Trenton, NJ 08625-0360
May 10, 1999
TRENTON -- Specially-trained volunteer health promoters will begin meeting with community groups in three New Jersey cities this week to raise awareness of asthma prevalence and treatment among minority populations. The health promoters plan to give more than 150 presentations during May and June in Newark, New Brunswick and Trenton.
The presentations are part of a demonstration project funded by a $30,000 grant from the federal Office of Minority Health with in-kind support from the New Jersey Department of Health and Senior Services' Office of Minority Health. Lecture attendees will receive a copy of the state's first asthma resource directory -- a guide to services in the three cities, as well as contacts for state and national advocacy organizations.
"In these three cities, nearly 3,000 individuals are hospitalized each year due to asthma," said Acting Health and Senior Services Commissioner Christine Grant. "The education and treatment regimen discussed in these sessions will help prevent unnecessary suffering and hospitalizations."
Asthma is a chronic and serious lung condition that makes breathing difficult. Asthmatic triggers, such as cigarette smoke, pollen or dust, cause a person's airways to become irritable or narrow and lungs to become inflamed or swollen and sensitive. There is no cure for asthma. However both long-term control and quick relief medications are available and effective.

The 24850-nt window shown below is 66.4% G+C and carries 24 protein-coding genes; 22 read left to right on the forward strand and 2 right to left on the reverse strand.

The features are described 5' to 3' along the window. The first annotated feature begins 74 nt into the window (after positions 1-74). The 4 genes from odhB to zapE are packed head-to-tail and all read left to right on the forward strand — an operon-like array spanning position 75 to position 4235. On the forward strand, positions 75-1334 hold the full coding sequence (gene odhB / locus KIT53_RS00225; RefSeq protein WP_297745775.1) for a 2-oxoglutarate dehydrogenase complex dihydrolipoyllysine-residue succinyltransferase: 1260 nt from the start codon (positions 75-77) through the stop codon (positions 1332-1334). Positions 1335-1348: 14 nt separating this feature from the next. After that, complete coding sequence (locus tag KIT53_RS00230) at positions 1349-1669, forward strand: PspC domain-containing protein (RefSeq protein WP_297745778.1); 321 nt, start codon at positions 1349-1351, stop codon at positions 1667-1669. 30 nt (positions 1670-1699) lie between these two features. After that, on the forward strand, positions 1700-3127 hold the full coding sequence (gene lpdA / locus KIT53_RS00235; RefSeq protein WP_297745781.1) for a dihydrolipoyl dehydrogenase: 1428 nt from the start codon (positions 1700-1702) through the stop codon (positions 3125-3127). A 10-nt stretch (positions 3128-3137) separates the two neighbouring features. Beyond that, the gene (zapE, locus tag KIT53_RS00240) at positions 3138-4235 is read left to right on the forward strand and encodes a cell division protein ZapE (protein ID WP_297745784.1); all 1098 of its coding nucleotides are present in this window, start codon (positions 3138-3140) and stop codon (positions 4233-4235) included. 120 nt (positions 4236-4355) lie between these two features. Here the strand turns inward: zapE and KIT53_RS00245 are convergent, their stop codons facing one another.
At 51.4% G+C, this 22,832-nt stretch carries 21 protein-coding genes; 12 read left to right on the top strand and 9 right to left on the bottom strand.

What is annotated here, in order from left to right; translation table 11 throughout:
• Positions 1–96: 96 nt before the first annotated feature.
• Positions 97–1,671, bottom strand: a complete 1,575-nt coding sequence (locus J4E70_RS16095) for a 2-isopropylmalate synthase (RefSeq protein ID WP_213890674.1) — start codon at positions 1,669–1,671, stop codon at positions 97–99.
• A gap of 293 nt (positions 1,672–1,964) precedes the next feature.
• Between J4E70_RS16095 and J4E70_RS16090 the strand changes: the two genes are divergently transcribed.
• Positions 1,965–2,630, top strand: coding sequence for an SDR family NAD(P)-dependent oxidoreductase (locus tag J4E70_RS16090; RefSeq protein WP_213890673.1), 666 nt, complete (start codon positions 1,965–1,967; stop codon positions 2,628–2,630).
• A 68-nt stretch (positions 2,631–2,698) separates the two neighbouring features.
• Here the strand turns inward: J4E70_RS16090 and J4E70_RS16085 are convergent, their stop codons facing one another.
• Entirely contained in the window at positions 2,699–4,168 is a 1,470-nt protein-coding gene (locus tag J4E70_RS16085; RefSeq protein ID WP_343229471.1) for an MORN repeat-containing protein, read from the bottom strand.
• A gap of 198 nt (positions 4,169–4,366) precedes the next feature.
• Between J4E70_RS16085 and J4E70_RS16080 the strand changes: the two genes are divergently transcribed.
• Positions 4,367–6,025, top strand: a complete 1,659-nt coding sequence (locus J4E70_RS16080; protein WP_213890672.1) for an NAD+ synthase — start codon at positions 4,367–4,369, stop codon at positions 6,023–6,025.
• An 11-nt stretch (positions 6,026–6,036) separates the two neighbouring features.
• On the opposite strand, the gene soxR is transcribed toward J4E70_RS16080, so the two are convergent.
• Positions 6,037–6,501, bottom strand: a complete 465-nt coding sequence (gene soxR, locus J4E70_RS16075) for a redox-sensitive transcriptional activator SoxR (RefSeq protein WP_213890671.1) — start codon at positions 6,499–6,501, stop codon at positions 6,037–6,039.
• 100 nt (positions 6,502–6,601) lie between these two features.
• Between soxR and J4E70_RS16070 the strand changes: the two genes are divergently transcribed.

"While this disease effects people of all races and ethnic groups, minorities suffer disproportionally," said Linda Holmes, director of the state Office of Minority Health. Asthma was the primary diagnosis for 13% of African-American and 7% of Hispanic children (1-14 years old) hospitalized in New Jersey in 1997. Nationally, although African-Americans represent about 13% of the population, they represent 22% of deaths due to asthma.
"This training will give basic and up-to-date information on asthma at the community level by members of those communities who have volunteered their time and knowledge to this important project," said Holmes.
In total, 21 local volunteers will provide the trainings. During each session, they will define asthma and describe the warning signs of an asthma attack, help participants understand the role of medications and the importance of sticking to a treatment plan, and discuss patient fears and misconceptions about the disease and its medications.
The training program was designed by the department's Minority Health Network on Asthma, which began meeting last December. The network is comprised of faith-based and other community leaders, health care providers, patient advocates and representatives of national organizations concerned about asthma among minority populations. The network is currently evaluating the educational, health care and support needs of persons with asthma and will make recommendations to the department this summer on strengthening the asthma services delivery system in New Jersey.
Community groups in Newark, New Brunswick and Trenton wishing to schedule a presentation on asthma can call the New Jersey Office of Minority Health at 609-292-6962.
Fact Sheet (PDF 12k) and Minority Health Network on Asthma membership list attached.